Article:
The Town Council moved forward proposed rules that would apply to short-term rentals — such as those booked through Airbnb or Vrbo — in Watertown, but could not come to an agreement on what the maximum number of guests at a rental would be.
On June 22, the Town Council approved proposed changes to the Town’s Zoning Ordinance to allow short-term rentals as an accessory use. The short-term rentals rule will now go to the Planning Board, which will review them and give their recommendation, and then they will come back to the Council for final approval.
Under the rules, short-term rentals will be allowed in Watertown, but operators will have to register with the Town and have the units inspected. There will also be community impact fees charged each time a unit is rented, with the funds coming back to the Town. Those violating rules will have their right to rent units as short-term rentals for six months.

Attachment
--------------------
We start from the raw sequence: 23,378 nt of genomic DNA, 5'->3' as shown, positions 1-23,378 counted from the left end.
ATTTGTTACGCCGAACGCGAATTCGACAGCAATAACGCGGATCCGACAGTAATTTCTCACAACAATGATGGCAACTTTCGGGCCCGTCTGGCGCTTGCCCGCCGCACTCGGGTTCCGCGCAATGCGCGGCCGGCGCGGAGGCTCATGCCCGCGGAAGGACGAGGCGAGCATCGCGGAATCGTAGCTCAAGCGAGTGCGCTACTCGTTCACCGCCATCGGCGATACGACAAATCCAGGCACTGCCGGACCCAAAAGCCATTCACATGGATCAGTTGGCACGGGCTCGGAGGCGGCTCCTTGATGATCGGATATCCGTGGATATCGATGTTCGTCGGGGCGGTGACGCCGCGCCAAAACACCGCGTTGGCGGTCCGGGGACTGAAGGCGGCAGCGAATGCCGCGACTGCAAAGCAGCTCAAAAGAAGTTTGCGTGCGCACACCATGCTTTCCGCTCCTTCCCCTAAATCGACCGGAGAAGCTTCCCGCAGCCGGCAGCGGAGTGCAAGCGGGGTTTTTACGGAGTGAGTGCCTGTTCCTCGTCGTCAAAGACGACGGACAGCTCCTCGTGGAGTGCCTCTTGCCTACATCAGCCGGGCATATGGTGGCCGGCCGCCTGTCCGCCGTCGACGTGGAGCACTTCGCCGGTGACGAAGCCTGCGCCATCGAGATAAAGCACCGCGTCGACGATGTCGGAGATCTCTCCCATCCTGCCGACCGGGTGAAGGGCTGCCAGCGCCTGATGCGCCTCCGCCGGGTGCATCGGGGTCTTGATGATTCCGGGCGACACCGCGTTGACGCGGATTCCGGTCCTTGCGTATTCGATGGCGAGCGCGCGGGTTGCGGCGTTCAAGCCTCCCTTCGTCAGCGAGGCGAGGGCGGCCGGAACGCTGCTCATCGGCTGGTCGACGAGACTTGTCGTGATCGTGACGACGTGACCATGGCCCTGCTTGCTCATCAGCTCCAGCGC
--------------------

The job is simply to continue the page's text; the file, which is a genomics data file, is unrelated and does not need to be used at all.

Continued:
Short-term rentals are properties being rented that are not a hotel, motel or bed & breakfast. They can be a single room in a home or apartment, or an entire home or unit. They are rented for 31 consecutive days or less, and do not include month-to-month leases.
Currently, Watertown does not have any rules governing short-term rentals. The Council’s Committee on Rules & Ordinances met several times to discuss the issue, and the summary of the meetings reported:
“The Watertown Zoning Ordinance does not specifically authorize the use of dwelling units for short-term rentals, so such use would not be legally permitted unless the Zoning Ordinance is amended to allow such use. However, students from the MetroBridge program at Boston University’s Initiative on Cities discovered between 130 and 160 active short-term rental listings in Watertown while the Committee heard another estimate of approximately 200 active listings.”